body-pillowBack pain, like insomnia, has been a rival of mine for decades. My mild scoliosis didn’t bother me much in my teenage years. But by adulthood, low back pain was an intermittent feature of my life. It got harder and harder to find a comfortable position for sleep.

The fabulous stomach sleep-a-thons I remember during adolescence, when I awoke hugging my pillow, were the first thing that had to go. Then I had to give up sleeping on my back. (But while sleeping, I’d sometimes flip to my back and wake up to a backache). Finally there was nothing to do except sleep on my side curled up in fetal position. But even this was no guarantee of a pain-free night.

A Relationship between Insomnia and Back Pain

Research now shows that back pain and insomnia go hand in hand. Two studies published just this year, one conducted in Morocco and the other in the UK, show the prevalence of moderate to severe insomnia in people with back pain is 44 to 47 percent—quite a bit higher than the prevalence of chronic insomnia in the general population.

Insomnia, in turn, increases sensitivity to pain. In a recent study in the European Journal of Pain, insomnia subjects had lower pain thresholds than healthy control subjects and less ability to inhibit pain. It looks like back pain increases the risk of insomnia, which can then make back pain worse.

Steering Clear of Pain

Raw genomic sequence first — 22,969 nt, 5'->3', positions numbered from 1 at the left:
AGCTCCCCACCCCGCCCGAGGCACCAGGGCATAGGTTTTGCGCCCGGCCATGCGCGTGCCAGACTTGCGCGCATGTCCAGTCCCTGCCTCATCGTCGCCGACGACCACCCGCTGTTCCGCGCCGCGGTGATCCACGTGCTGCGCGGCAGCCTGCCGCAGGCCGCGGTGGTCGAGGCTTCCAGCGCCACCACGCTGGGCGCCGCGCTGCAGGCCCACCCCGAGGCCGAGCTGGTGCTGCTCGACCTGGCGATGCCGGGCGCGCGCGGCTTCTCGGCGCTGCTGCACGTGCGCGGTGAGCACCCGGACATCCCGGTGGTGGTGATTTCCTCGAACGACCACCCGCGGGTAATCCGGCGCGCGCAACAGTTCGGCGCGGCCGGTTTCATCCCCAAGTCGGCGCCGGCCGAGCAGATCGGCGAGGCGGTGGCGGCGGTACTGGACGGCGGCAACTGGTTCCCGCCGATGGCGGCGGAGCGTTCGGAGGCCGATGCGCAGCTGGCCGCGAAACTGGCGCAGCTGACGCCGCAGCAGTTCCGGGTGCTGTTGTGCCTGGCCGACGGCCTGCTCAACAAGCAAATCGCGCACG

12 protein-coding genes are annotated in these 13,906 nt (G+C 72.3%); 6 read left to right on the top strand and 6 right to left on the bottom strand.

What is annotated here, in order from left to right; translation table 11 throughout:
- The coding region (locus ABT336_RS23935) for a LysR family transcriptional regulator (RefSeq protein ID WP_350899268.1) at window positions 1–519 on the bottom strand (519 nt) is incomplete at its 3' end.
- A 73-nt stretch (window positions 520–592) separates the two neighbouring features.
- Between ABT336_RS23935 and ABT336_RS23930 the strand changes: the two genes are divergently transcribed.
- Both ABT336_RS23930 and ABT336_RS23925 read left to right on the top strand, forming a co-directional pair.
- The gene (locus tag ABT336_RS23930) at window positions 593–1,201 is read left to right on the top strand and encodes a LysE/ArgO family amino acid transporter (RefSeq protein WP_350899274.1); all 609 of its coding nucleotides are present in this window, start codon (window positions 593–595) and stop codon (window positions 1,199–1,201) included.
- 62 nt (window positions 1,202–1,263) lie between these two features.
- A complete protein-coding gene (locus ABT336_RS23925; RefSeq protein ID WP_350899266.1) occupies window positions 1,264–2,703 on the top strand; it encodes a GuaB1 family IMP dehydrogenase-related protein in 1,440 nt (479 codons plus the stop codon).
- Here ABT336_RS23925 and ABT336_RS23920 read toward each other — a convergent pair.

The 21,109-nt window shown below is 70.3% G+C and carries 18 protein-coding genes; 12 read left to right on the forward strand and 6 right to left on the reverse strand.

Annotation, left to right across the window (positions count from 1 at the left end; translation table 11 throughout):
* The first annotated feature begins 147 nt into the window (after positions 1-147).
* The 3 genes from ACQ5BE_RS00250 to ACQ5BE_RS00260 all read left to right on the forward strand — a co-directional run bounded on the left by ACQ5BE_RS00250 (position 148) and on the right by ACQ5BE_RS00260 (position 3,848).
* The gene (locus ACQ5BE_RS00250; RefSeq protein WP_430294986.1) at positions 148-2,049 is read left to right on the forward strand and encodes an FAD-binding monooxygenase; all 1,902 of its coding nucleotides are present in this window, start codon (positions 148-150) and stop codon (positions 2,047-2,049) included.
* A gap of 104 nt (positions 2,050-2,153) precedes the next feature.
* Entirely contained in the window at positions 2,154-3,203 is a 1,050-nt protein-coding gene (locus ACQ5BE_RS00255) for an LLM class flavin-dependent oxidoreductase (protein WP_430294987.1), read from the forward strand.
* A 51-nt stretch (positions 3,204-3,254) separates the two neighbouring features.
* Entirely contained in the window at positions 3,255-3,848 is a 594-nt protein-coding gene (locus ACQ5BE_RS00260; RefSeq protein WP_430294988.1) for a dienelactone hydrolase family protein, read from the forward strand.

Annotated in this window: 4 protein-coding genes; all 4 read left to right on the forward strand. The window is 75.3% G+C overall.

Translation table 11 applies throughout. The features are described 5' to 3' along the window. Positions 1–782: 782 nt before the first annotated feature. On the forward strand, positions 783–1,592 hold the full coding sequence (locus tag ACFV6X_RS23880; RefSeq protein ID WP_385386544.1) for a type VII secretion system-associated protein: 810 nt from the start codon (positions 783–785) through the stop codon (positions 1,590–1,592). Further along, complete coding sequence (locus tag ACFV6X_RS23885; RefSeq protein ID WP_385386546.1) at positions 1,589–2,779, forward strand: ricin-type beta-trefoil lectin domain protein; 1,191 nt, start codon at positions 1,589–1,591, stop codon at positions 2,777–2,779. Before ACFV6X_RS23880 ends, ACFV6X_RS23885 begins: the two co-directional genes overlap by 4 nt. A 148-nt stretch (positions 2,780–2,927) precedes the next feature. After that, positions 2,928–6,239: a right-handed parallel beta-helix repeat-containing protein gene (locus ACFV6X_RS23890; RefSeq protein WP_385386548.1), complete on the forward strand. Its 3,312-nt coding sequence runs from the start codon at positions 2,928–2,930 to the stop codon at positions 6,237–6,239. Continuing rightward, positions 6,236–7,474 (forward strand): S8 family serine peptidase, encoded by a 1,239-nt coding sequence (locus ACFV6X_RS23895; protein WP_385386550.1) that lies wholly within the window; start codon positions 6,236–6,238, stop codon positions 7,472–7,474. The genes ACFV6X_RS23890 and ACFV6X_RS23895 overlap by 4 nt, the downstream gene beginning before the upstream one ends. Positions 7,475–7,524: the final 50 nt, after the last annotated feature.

By trial and error I found ways to hold the pain at bay. The rules I now live by at night are simple:

  • Never sleep on a too-soft mattress. If friends offer me a bed with a soft mattress, I ask to sleep on the sofa instead. Never take a hotel room without first checking the mattress.
  • Avoid hard mattresses as well. Inflatable camping mattresses spell doom.
  • Use a pillow that provides just enough support so the spinal cord feels straight. When a pillow loses its loft, get a new one.

But following the rules and making other adaptations didn’t allay my back pain completely. Frequent low-level pain was something I resigned myself to, thinking I had no other choice.

An Accident with a Silver Lining

Then last year I tried rollerblading with an 8-year-old friend, and I fell and broke my wrist. The pain was so bad I passed out. But it was short-lived compared to the shoulder pain I developed from wearing a heavy cast, which forced me to sleep on my back—and then my back pain returned with a vengeance. I was a mess!

Fortunately I got a referral to a good physical therapist. First, she dealt with my shoulder pain. Then she started on my back. She had me lie on my right side in the same position I use for sleeping.

“That’s not quite right,” she said. “Can’t you feel the torque in your spine? Try propping your left leg up on a pillow,” she said, sliding a pillow under my knee. “Doesn’t that feel better?”

It DID feel better—a whole lot better. In fact, propping my knee up on a pillow night after night led to months and months of pain-free living, and also probably helped to consolidate my sleep. Who knew such a simple change could have such a profound effect?

Have any small changes you’ve made led to marked improvements in your sleep or your sense of wellbeing? Please share for all to see.

Posted by Lois Maharg, The Savvy Insomniac

Lois Maharg has worked with language for many years. She taught ESL, coauthored two textbooks, and then became a reporter, writing about health, education, government, Latino affairs, and food. Her lifelong struggle with insomnia and interest in investigative reporting motivated her to write a book, The Savvy Insomniac: A Personal Journey through Science to Better Sleep. She now freelances as an editor and copy writer at On the Mark Editing.

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